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In Tom Leinster's book "Basic Category theory", Construction 1.1.9 gives a brief introduction of the concept "dual":

Every category $\cal A$ has an opposite or dual category $\cal A^{\sf op}$, defined by reversing the arrows.

Also it says:

The principle of duality is fundamental to category theory. Informally, it states that every categorical definition, theorem and proof has a dual, obtained by reversing all the arrows.

Later in Chapter 2, it talks about adjunctions. And it seems that the principle of duality is applied here to get some theorems. For instance, we have:

For each $A∈ \cal A$, we have a map $(A \overset{η_A}\rightarrow GF(A))=\overline{F(A) \overset{1} → F(A)}$. Dually, for each $B∈\cal B$, we have a map $(FG(B)\overset{ε_B} →B)=\overline{G(B)\overset{1} →G(B)}$.

Or something like this. I don't quite understand why the two equations are dual of each other. I cannot see where we "reverse all the arrows". My understand is taking the dual of a statement is passing from a category to it opposite category. But I cannot figure out in detail what is going on here, why it is obtained from passing to an opposite category.

Any explanation, please?

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    $\begingroup$ What is the bar over a morphism? And, are you sure that the "dually" that baffles you really appeals the duality principle? $\endgroup$ – Fosco Feb 22 '18 at 16:04
  • $\begingroup$ @FoscoLoregian Adding the bar is applying the natural isomorphism $Hom(F(A), F(A))\to Hom(A,GF(A))$ for the adjoint $F\dashv G$. And I think a mathematics textbook should not be careless: If it is not obtained by applying the "dual" according to the definition, it would not be called the "dual". $\endgroup$ – PropositionX Feb 22 '18 at 20:25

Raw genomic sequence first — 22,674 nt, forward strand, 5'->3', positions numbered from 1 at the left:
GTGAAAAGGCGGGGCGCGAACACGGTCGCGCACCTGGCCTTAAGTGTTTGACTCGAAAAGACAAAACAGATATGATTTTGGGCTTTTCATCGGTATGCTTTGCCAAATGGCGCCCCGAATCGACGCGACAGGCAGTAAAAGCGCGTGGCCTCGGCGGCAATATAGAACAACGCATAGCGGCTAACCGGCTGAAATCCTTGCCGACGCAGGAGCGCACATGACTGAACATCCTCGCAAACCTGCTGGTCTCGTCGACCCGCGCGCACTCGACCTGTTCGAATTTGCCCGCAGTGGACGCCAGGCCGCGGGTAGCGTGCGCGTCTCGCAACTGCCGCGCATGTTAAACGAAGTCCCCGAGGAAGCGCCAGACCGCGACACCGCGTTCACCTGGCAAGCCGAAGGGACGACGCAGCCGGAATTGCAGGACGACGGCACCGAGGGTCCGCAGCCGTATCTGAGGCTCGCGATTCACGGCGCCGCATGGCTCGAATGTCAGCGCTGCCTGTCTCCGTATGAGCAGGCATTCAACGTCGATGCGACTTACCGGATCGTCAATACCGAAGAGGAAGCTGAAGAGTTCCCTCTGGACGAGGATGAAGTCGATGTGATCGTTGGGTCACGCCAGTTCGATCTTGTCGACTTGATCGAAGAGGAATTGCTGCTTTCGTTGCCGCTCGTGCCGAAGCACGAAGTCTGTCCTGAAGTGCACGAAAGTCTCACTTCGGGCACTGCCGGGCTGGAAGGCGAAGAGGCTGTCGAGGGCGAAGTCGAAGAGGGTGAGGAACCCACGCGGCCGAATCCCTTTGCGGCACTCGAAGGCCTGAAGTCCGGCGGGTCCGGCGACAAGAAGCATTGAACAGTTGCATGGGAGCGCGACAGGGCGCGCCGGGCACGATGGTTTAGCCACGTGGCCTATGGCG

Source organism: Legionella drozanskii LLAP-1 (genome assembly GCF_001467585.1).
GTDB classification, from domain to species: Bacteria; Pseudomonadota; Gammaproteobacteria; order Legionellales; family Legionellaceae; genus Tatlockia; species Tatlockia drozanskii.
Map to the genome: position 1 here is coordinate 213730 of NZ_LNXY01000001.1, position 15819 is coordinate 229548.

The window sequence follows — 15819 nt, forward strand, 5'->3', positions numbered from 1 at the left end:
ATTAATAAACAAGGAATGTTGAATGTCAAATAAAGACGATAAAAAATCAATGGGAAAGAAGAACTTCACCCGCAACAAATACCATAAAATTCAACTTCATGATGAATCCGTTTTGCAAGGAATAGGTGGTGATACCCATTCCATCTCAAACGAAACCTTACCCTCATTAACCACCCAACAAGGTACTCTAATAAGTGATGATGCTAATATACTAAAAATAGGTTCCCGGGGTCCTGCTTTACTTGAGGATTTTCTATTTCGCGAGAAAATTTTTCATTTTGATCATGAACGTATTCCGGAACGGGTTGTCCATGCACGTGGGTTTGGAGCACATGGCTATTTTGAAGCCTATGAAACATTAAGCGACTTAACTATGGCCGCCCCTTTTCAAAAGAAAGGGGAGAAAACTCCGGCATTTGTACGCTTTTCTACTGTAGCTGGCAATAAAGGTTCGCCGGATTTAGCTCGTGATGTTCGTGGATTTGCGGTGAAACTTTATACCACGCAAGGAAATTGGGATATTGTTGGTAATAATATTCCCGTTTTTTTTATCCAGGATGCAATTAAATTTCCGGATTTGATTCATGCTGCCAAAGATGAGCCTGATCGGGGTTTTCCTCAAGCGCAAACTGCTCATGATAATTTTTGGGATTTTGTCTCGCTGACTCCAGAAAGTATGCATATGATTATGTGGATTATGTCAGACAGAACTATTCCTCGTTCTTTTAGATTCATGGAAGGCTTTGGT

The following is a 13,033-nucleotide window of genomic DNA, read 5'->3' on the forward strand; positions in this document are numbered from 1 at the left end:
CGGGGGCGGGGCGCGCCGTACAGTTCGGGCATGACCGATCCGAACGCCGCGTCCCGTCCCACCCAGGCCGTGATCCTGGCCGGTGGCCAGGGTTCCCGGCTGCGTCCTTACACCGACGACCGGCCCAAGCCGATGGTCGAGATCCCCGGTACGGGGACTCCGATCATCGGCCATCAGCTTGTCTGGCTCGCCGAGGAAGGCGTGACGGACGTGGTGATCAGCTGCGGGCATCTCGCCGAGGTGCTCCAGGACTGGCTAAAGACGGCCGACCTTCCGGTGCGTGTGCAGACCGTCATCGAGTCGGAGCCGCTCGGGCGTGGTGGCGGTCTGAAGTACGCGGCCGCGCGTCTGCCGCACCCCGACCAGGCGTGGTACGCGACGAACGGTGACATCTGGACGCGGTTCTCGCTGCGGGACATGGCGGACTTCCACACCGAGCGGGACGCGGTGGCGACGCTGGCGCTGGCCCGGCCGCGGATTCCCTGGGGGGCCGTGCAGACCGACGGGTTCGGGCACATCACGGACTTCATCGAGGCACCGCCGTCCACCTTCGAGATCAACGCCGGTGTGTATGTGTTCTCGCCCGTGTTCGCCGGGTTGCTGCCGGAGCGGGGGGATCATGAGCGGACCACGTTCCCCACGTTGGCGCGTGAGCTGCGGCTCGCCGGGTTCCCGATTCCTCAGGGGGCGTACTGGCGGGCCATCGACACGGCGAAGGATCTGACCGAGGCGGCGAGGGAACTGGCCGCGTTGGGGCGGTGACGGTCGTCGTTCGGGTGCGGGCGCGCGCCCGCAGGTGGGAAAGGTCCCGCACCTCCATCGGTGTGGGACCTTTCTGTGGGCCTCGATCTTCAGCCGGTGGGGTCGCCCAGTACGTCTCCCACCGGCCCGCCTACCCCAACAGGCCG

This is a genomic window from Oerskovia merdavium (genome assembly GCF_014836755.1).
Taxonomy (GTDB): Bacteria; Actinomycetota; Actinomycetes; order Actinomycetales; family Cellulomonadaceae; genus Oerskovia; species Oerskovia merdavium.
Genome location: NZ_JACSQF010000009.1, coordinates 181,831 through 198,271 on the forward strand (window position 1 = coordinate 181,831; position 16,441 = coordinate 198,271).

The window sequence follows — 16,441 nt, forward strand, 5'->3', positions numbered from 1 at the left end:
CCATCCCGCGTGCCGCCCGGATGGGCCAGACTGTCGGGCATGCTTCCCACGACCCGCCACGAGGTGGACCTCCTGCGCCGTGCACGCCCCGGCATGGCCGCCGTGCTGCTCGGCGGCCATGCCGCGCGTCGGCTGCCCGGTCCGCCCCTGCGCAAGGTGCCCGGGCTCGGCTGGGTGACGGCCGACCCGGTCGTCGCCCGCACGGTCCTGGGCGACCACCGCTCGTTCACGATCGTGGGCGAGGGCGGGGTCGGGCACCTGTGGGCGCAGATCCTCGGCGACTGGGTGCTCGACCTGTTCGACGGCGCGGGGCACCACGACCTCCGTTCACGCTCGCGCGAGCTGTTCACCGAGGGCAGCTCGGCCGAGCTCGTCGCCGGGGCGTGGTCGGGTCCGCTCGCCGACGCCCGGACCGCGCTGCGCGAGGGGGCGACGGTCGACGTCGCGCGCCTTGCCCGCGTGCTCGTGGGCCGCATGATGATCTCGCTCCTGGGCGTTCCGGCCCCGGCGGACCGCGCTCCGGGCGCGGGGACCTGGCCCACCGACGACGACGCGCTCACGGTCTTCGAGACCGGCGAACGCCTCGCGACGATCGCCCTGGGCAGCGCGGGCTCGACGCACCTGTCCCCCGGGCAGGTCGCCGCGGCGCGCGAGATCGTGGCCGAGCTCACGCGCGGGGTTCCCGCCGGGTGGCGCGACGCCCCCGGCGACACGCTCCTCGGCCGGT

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I think that you should take Loregian's advice in not taking that "dually" to be the one he speaks of when he defines the duality principle.

If you insist in your search for answers and refuse to settle for a no the point is in looking at $Cat$ as a 2-category. Here you have that the two functors $$F:\mathcal{A}\to\mathcal{B}$$ $$G:\mathcal{B}\to\mathcal{A}$$ are just two morphisms between two object in this 2-category. The two natural transformations are what you call 2-morphisms or 2-cell (with a geometric flavour): $$\eta:Id_{\mathcal{A}}\to GF$$ $$\epsilon:FG\to Id_{\mathcal{B}}$$

Small remark is that the definition of adjunction makes sense in any 2-category. Be it $Cat$ or anything else.

The idea becomes to apply the duality principle to the 2-category $Cat$. As you already noted you can invert the morphisms, or the 2-morphisms, or both. The notation is $Cat^{op}$ if I invert the functors, $Cat^{co}$ if I invert the natural transformations and $Cat^{coop}$ if I invert both.

So by considering the 4 different categories $Cat$, $Cat^{co}$, $Cat^{op}$, $Cat^{coop}$ we get that the adjunction $F\dashv G$ becomes $G\dashv F$, $G\dashv F$ when we invert either the functors or the natural transformations, and $F\dashv G$ when we invert both. The point here is that when we invert both we get that the unit becomes the counit and the counit becomes the unit.

As you wanted the unit and the counit are "dual" to each other in the sense of inverting arrows.

P.S. the small remark in between is needed because the other three 2-categories are no longer $Cat$ and we cannot think of the objects as categories. So we need to point out that the construction is not a privilege of $Cat$.

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Here you have $F : \mathcal{A}\to \mathcal{B}, G: \mathcal{B}\to \mathcal{A}$, with $F \dashv G$ . On the one hand you have $\eta_A: A\to GFA$.

But now if you look at $F^{op} : \mathcal{A}^{op} \to \mathcal{B}^{op}, G^{op} :\mathcal{B}^{op} \to \mathcal{A}^{op}$, then you have an adjunction in the other direction, that is $G^{op} \dashv F^{op}$; and you thus get a dual to $\eta_A$ which is $\epsilon_B : B\to F^{op}G^{op}B$. However, this arrow lives in $\mathcal{B}^{op}$ so returning to $\mathcal{B}$ yields $\epsilon_B : FGB \to B$.

Hence when you reverse all the arrows (go from $\mathcal{A}$ to $\mathcal{A}^{op}$, $\mathcal{B}$ to $\mathcal{B}^{op}$) you do get that $\epsilon$ is dual to $\eta$

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